At last week’s World Biosimilar Congress, much of the content revolved around increasing access to biosimilars. That topic automatically invokes the controversial use of rebate contracting. Robert Popovian, PharmaD, Former Vice President, Govt Relations, Pfizer, asserted that access for oncology biosimilars is much greater than that for infliximab biosimilars because of the latter’s reliance on rebates. “Rebate contracting is a huge barrier,” he said, “and not just for biosimilars, too. Rebates equal formulary access.” Dr. Popovian believes that “employers are the lynchpin to really turning the tide [towards biosimilar uptake].”
That will require employers to take a stand on the rebate issue. Employers are also not immune to the lure of rebate traps, however. For many pharmaceutical contracts, self-funded employers demand the lion’s share of rebates from their pharmacy benefit manager or health plan vendor.
Asked if we can wean our system away from rebates, Dr. Popovian said that if biosimilar price discounts result in extremely low net prices, plans and PBMs will no longer be able to turn a blind eye—they will have to go for the lowest net price as well. He pointed out, “Price competition doesn’t exist today. It’s rebate competition.”
Dr. Popovian believes that better adoption of lower-cost products will be necessary, because without it, “there will be no space within the benefit design for gene therapies and other game changers.”
Medicaid Preferred Drug Lists Also Focus on Rebates That Hold Back Lower-Priced Biologics and Biosimilars
The rebate issue has snarled the Medicaid program as well, according to Inmaculada Hernandez, PharmD, Assistant Professor, Pharmacy and Therapeutics, University of Pittsburgh. States are incentivized to use originator drugs with high list prices, that after rebates, have lower net prices than biosimilars. According to her 2020 paper published in the Journal of Managed Care and Specialty Pharmacy, prior to 2010, states only received rebates for drugs administered through the fee-for-service Medicaid program. Since the passage of the Affordable Care Act, states also received rebates through Medicaid managed care organizations (MCOs).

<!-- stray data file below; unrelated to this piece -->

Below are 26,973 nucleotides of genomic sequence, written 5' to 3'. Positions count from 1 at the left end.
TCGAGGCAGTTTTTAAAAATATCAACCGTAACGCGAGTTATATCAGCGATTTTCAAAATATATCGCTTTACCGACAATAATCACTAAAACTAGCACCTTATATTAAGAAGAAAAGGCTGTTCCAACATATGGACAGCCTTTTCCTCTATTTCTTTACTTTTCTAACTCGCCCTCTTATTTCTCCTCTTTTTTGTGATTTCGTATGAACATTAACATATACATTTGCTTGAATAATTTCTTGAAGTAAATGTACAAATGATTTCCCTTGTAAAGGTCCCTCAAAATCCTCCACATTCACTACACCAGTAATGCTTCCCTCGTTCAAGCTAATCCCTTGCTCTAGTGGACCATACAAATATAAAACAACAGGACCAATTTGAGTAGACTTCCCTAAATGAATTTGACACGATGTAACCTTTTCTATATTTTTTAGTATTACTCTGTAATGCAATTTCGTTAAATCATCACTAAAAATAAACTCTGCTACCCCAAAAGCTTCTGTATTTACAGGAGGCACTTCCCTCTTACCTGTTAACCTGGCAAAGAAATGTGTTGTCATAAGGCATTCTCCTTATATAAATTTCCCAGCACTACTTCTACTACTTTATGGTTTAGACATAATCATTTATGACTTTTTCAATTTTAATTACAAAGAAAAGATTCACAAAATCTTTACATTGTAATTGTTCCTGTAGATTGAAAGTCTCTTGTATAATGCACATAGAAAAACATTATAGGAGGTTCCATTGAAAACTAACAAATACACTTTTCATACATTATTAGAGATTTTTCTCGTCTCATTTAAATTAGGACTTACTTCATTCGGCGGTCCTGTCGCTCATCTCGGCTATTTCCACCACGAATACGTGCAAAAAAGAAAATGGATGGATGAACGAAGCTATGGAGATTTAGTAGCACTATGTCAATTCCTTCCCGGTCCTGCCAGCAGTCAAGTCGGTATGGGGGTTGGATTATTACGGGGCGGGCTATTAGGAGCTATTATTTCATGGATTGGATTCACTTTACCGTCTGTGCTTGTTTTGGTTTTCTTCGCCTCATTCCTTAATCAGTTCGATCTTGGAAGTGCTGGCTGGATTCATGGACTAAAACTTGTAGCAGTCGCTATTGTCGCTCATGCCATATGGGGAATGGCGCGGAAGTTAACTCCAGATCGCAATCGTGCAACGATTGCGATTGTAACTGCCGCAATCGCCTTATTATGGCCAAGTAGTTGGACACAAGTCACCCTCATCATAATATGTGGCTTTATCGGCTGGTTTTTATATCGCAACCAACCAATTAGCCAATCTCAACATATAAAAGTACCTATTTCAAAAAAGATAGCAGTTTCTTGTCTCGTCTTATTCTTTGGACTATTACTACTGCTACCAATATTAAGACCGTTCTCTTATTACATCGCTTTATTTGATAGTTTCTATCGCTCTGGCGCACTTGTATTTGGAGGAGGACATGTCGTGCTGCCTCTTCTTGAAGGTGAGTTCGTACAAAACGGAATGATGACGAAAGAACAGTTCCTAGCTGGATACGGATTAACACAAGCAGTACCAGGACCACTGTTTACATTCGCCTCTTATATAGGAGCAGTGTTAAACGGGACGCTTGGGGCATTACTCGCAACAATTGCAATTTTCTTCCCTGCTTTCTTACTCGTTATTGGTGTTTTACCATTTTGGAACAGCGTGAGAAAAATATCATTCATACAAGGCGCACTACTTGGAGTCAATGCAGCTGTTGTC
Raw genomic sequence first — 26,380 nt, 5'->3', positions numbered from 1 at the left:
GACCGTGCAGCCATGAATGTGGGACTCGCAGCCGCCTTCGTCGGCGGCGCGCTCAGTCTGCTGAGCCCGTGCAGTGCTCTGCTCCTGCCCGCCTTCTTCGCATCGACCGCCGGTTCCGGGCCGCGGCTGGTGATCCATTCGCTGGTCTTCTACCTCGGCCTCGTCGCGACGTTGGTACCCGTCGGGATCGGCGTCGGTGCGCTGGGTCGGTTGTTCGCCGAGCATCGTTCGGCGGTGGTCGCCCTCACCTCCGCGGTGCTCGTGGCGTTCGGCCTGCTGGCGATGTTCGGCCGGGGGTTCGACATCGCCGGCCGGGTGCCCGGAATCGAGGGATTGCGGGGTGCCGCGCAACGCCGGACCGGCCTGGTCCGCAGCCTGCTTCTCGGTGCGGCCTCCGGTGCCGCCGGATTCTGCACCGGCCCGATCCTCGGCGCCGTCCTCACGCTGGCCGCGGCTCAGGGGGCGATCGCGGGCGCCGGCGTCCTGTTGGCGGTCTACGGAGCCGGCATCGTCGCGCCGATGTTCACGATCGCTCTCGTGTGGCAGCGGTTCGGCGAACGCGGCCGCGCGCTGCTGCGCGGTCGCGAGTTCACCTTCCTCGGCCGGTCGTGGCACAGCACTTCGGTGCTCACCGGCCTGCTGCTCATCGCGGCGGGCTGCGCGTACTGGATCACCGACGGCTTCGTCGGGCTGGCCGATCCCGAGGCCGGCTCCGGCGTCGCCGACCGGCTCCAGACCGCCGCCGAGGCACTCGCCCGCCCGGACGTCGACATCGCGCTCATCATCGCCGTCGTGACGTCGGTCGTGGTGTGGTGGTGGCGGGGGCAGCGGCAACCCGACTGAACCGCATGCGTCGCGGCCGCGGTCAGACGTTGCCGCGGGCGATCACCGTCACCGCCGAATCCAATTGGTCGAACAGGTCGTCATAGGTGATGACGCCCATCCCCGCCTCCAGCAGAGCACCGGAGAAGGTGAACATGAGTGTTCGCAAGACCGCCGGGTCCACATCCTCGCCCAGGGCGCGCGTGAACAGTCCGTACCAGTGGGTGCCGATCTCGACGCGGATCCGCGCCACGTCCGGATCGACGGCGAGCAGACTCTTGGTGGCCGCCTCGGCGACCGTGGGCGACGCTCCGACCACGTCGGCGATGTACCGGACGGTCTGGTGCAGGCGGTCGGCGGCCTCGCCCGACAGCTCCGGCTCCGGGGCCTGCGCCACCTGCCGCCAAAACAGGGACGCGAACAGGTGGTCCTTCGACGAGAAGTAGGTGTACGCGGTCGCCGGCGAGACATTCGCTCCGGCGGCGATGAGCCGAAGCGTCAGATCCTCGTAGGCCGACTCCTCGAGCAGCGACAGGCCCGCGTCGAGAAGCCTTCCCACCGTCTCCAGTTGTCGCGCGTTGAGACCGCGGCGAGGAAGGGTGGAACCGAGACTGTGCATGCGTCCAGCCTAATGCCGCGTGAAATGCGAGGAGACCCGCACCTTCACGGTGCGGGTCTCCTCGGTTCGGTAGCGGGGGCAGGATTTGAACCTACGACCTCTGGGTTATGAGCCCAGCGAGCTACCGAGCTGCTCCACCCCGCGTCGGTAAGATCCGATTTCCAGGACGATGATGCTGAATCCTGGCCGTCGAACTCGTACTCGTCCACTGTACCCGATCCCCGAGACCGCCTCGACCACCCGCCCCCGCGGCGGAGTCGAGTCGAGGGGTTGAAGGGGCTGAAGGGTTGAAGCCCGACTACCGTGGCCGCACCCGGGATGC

In order to be listed on states’ Medicaid preferred drug lists (PDLs), the manufacturer must provide significant rebates to the program. Dr. Hernandez illustrated the problem with the follow-on insulin glargine Basaglar® version of the originator product Lantus®. “All nine states that included glargine in their PDLs favored Lantus over Basaglar. We analyzed Basaglar use between states with only fee-for-service Medicaid, states with managed care plans not subject to PDLs, those subject to them, and states with MCOs where drug benefits are carved out through fee-for-service drug benefit.” The uptake of Basaglar was minimal in all situations, except in MCOs not subject to PDLs. “Medicaid PDLs prevented uptake of Basaglar by listing it as nonpreferred. These results reflect the strong financial incentives of rebates,” Dr. Hernandez concluded, and “more states are implementing PDLs.” This has continued implications for the uptake of Basaglar as well as biosimilar versions of insulin glargine yet to be introduced.
The Congress was held as part of the 2021 Festival of Biologics USA virtual conference.